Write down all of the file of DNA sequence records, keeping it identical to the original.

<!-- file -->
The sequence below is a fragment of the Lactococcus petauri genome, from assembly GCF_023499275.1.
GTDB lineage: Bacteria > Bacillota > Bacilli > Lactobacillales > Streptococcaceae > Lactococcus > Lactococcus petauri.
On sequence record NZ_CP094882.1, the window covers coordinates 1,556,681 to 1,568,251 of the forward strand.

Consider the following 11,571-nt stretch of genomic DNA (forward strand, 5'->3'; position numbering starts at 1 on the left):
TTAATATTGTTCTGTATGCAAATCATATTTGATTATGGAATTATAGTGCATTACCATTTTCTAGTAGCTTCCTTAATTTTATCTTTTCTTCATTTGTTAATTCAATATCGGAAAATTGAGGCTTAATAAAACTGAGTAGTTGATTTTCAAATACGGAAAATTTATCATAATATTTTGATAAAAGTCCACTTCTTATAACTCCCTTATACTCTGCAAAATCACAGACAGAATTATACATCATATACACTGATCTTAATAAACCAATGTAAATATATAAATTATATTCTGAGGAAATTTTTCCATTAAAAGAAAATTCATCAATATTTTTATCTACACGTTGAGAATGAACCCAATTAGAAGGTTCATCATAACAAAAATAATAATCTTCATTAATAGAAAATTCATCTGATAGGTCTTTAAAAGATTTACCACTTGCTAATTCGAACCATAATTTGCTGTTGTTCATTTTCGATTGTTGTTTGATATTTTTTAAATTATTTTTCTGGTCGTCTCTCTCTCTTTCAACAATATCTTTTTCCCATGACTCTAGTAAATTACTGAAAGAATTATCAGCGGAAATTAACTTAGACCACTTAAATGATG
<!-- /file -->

The sequence below is a fragment of the Lactococcus petauri genome, from assembly GCF_023499275.1.
GTDB lineage: Bacteria > Bacillota > Bacilli > Lactobacillales > Streptococcaceae > Lactococcus > Lactococcus petauri.
On sequence record NZ_CP094882.1, the window covers coordinates 1,556,681 to 1,568,251 of the forward strand.

Consider the following 11,571-nt stretch of genomic DNA (forward strand, 5'->3'; position numbering starts at 1 on the left):
TTAATATTGTTCTGTATGCAAATCATATTTGATTATGGAATTATAGTGCATTACCATTTTCTAGTAGCTTCCTTAATTTTATCTTTTCTTCATTTGTTAATTCAATATCGGAAAATTGAGGCTTAATAAAACTGAGTAGTTGATTTTCAAATACGGAAAATTTATCATAATATTTTGATAAAAGTCCACTTCTTATAACTCCCTTATACTCTGCAAAATCACAGACAGAATTATACATCATATACACTGATCTTAATAAACCAATGTAAATATATAAATTATATTCTGAGGAAATTTTTCCATTAAAAGAAAATTCATCAATATTTTTATCTACACGTTGAGAATGAACCCAATTAGAAGGTTCATCATAACAAAAATAATAATCTTCATTAATAGAAAATTCATCTGATAGGTCTTTAAAAGATTTACCACTTGCTAATTCGAACCATAATTTGCTGTTGTTCATTTTCGATTGTTGTTTGATATTTTTTAAATTATTTTTCTGGTCGTCTCTCTCTCTTTCAACAATATCTTTTTCCCATGACTCTAGTAAATTACTGAAAGAATTATCAGCGGAAATTAACTTAGACCACTTAAATGATG